The Trust Fund pays all Part C Black Lung benefits, including income maintenance and medical benefits, when no coal mine operator can be held liable for payments. Income maintenance payments are calculated at 37.5 percent of the GS-2, Step 1 salary level, which was $18,698 in 2007. The Fund also pays all Department of Labor Administration costs in administering Part C of the Black Lung benefits program and the costs incurred by the Department of the Treasury in the collection of the coal excise tax and for managing the Trust Fund.
The BLDTF is facing a growing debt, which the program originally incurred in its early days. This debt stood at $10 billion at the end of FY 2007. BLDTF revenues which consist primarily of excise taxes on coal are insufficient to repay the debt principal or interest on the debt. Under current conditions, this debt will continue to grow, and the BLDTF will never become solvent, even when benefit outlays have declined to a level approaching zero. To solve this problem, the Administration has proposed legislation that will authorize a restructuring of the BLDTF debt, and extend, at current rates, coal excise taxes set to decline in January 2014. Without debt restructuring, the Trust Fund will never achieve solvency and will continue borrowing due to the compounding effect of the interest charges on earlier loans.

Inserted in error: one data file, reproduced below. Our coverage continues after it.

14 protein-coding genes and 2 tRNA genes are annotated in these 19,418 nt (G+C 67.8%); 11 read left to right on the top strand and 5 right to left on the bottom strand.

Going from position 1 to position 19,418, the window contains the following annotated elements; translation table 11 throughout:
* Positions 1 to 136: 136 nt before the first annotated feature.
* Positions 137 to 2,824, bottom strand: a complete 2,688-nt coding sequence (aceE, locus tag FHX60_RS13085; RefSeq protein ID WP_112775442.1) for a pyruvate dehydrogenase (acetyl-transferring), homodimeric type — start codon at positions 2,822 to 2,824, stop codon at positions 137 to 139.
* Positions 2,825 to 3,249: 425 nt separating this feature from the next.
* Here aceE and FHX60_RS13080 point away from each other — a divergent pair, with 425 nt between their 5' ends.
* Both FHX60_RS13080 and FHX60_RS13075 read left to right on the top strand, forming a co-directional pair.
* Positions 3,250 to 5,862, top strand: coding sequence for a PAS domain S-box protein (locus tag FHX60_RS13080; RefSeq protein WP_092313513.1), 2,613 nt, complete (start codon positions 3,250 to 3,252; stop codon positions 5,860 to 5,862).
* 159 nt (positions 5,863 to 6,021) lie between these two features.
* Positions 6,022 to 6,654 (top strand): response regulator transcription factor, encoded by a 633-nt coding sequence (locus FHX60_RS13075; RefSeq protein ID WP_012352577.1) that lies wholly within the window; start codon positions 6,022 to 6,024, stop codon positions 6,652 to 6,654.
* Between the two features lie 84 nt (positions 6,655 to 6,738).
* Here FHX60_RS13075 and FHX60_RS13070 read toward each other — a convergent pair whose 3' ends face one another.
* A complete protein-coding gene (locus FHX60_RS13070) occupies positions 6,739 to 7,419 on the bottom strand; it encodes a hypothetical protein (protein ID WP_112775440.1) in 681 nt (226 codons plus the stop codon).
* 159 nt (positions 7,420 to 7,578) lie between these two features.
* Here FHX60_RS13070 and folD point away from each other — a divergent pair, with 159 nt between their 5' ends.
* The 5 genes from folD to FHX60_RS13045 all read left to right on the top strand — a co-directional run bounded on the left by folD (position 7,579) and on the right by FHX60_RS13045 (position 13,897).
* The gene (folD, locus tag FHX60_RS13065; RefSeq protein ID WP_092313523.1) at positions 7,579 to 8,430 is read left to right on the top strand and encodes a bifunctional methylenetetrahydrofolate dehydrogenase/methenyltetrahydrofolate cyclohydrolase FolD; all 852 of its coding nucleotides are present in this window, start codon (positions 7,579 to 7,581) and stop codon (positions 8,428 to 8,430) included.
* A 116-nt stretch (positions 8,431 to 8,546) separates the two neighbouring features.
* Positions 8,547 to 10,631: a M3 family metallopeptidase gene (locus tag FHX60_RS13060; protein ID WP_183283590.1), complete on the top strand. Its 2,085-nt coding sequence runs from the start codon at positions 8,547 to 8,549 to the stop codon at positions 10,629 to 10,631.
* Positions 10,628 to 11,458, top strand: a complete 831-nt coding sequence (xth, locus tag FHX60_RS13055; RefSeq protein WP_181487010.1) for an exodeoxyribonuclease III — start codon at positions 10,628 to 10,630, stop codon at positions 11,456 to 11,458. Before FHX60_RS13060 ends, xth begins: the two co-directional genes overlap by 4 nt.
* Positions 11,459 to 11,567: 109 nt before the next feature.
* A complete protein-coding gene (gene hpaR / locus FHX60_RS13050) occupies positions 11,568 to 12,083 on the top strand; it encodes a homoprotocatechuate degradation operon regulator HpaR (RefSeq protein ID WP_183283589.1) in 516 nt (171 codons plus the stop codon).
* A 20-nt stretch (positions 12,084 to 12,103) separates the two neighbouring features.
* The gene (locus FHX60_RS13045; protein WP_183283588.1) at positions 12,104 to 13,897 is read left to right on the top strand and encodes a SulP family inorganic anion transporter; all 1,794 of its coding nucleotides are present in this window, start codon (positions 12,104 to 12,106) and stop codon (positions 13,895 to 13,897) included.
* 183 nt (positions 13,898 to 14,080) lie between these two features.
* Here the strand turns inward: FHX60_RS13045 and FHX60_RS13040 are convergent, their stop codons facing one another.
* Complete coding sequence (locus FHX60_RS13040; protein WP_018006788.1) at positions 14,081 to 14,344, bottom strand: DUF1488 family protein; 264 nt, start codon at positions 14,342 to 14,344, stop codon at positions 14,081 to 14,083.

Monthly compensation and ongoing medical treatment benefits of $256 million are paid to an estimated 30,900 recipients under Part C. The program monitors cash and medical treatment benefits disbursed by coal mine operators in the private sector to approximately 4,300 additional recipients under Part C; and processes an estimated 4,700 incoming claims.
a/ Includes the Advance Appropriation from the Prior Year and excludes Advance Appropriations requested for the next Fiscal Year.
The Black Lung Benefits Act Part B authorizes monetary benefits to former coal mine workers who are totally disabled by occupational pneumoconiosis and their dependent survivors. Part B of the Act, which pertains to Black Lung claims filed on or before December 31, 1973, was administered by the Social Security Administration until 2002 legislation transferred jurisdiction for Part B to the Department of Labor. Each year an Advance Appropriation is requested for the first quarter of the next fiscal year to ensure that Part B benefit payments are delivered timely, even if enactment of the appropriation is delayed.
Approximately $245 million in compensation benefits is paid to an estimated 27,700 beneficiaries.
a/ The 2009 Budget requests funds for Part B activities carried out by the Department of Health and Human Services (HHS) directly in HHS.